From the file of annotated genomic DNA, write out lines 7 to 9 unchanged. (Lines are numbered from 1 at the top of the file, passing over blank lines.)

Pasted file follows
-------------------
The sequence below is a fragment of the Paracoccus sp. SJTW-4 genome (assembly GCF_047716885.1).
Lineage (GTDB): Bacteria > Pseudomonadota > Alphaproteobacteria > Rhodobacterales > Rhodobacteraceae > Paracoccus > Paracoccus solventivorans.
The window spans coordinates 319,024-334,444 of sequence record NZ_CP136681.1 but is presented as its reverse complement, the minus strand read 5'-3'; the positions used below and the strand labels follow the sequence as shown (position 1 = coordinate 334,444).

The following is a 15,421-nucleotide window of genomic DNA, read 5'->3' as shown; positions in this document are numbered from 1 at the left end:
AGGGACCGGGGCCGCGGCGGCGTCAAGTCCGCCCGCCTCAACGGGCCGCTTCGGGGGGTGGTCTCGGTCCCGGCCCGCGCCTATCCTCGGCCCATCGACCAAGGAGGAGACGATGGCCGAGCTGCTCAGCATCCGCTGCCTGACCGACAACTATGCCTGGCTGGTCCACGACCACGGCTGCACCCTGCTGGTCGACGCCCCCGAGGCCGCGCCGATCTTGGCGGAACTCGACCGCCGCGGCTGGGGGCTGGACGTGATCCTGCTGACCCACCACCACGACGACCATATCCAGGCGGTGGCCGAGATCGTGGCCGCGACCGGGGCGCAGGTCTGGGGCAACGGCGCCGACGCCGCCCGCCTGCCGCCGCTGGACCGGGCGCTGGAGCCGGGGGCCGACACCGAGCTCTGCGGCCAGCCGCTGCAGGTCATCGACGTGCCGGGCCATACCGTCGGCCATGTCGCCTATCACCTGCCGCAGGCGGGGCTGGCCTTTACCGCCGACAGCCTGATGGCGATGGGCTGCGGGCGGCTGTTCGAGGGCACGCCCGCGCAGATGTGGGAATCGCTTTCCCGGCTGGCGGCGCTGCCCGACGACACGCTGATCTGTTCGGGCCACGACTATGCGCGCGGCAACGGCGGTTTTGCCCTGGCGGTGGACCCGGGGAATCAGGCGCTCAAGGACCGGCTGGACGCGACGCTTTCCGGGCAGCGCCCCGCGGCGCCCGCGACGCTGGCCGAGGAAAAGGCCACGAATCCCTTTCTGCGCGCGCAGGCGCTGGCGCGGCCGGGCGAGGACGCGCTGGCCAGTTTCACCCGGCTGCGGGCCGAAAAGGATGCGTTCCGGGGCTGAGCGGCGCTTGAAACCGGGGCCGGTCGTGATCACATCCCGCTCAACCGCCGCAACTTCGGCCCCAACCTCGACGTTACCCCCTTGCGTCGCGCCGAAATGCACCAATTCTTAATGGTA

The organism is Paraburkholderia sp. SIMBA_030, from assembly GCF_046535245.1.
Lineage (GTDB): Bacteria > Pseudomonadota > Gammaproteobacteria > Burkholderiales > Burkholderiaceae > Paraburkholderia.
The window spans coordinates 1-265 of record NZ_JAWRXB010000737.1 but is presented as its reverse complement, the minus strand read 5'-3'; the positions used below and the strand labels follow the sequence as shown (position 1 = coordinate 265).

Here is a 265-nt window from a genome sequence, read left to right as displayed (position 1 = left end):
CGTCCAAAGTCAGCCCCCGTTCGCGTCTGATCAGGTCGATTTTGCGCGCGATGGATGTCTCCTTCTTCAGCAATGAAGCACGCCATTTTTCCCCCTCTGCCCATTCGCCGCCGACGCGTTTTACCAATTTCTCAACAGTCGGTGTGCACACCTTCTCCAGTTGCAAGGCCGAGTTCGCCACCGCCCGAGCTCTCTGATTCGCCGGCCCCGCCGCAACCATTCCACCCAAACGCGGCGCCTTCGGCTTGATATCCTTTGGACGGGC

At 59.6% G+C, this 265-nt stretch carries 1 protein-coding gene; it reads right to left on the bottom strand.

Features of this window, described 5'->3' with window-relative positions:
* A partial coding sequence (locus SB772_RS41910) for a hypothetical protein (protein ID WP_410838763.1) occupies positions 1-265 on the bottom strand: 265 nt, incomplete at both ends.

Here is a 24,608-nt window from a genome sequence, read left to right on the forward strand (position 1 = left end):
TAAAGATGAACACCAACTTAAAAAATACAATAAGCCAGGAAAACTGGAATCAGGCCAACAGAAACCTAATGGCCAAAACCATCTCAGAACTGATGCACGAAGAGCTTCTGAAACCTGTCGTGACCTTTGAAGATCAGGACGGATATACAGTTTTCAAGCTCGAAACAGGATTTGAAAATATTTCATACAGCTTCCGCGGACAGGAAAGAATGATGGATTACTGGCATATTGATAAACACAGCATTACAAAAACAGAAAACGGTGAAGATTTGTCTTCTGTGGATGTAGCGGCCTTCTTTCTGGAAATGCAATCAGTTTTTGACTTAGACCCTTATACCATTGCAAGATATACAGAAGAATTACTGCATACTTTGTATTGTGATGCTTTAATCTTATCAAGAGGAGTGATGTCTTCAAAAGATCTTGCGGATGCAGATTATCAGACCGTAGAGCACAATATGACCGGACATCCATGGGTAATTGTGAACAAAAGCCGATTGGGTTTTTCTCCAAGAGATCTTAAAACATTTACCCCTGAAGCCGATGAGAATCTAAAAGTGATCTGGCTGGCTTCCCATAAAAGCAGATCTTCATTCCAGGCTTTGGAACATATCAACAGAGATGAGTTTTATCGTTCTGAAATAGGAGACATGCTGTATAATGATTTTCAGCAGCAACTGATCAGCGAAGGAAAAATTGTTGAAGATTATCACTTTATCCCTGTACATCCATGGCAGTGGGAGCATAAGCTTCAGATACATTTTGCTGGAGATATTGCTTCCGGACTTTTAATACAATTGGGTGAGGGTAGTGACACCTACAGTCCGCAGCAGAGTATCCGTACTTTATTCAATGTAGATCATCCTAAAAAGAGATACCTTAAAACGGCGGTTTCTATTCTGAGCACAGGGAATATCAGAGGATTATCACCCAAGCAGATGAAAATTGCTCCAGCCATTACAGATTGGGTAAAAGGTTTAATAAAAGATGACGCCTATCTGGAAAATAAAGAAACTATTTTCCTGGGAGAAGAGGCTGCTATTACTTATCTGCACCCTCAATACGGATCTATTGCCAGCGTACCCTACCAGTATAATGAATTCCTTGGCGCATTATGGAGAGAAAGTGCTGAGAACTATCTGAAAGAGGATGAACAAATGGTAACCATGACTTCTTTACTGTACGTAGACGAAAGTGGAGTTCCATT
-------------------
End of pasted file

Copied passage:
Lineage (GTDB): Bacteria > Pseudomonadota > Gammaproteobacteria > Burkholderiales > Burkholderiaceae > Paraburkholderia.
The window spans coordinates 1-265 of record NZ_JAWRXB010000737.1 but is presented as its reverse complement, the minus strand read 5'-3'; the positions used below and the strand labels follow the sequence as shown (position 1 = coordinate 265).

Here is a 265-nt window from a genome sequence, read left to right as displayed (position 1 = left end):